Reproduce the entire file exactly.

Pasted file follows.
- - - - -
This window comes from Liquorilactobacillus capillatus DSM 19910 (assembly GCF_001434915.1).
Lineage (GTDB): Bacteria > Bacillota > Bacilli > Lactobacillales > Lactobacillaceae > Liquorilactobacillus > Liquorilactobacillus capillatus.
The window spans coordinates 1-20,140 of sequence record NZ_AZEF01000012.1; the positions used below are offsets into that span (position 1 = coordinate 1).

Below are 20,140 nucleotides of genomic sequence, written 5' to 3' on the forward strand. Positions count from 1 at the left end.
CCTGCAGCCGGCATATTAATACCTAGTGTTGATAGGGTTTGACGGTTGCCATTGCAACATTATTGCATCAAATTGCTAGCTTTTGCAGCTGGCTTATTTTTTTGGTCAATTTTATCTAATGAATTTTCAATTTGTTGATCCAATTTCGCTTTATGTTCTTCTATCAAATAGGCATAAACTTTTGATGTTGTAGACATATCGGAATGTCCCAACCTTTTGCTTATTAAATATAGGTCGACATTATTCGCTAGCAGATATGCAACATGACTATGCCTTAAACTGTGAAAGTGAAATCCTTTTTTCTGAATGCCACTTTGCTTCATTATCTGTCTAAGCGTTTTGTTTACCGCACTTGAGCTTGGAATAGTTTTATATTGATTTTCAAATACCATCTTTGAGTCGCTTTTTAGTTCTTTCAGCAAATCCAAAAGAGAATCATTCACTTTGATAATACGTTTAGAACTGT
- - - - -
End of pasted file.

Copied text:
This window comes from Liquorilactobacillus capillatus DSM 19910 (assembly GCF_001434915.1).
Lineage (GTDB): Bacteria > Bacillota > Bacilli > Lactobacillales > Lactobacillaceae > Liquorilactobacillus > Liquorilactobacillus capillatus.
The window spans coordinates 1-20,140 of sequence record NZ_AZEF01000012.1; the positions used below are offsets into that span (position 1 = coordinate 1).

Below are 20,140 nucleotides of genomic sequence, written 5' to 3' on the forward strand. Positions count from 1 at the left end.
CCTGCAGCCGGCATATTAATACCTAGTGTTGATAGGGTTTGACGGTTGCCATTGCAACATTATTGCATCAAATTGCTAGCTTTTGCAGCTGGCTTATTTTTTTGGTCAATTTTATCTAATGAATTTTCAATTTGTTGATCCAATTTCGCTTTATGTTCTTCTATCAAATAGGCATAAACTTTTGATGTTGTAGACATATCGGAATGTCCCAACCTTTTGCTTATTAAATATAGGTCGACATTATTCGCTAGCAGATATGCAACATGACTATGCCTTAAACTGTGAAAGTGAAATCCTTTTTTCTGAATGCCACTTTGCTTCATTATCTGTCTAAGCGTTTTGTTTACCGCACTTGAGCTTGGAATAGTTTTATATTGATTTTCAAATACCATCTTTGAGTCGCTTTTTAGTTCTTTCAGCAAATCCAAAAGAGAATCATTCACTTTGATAATACGTTTAGAACTGT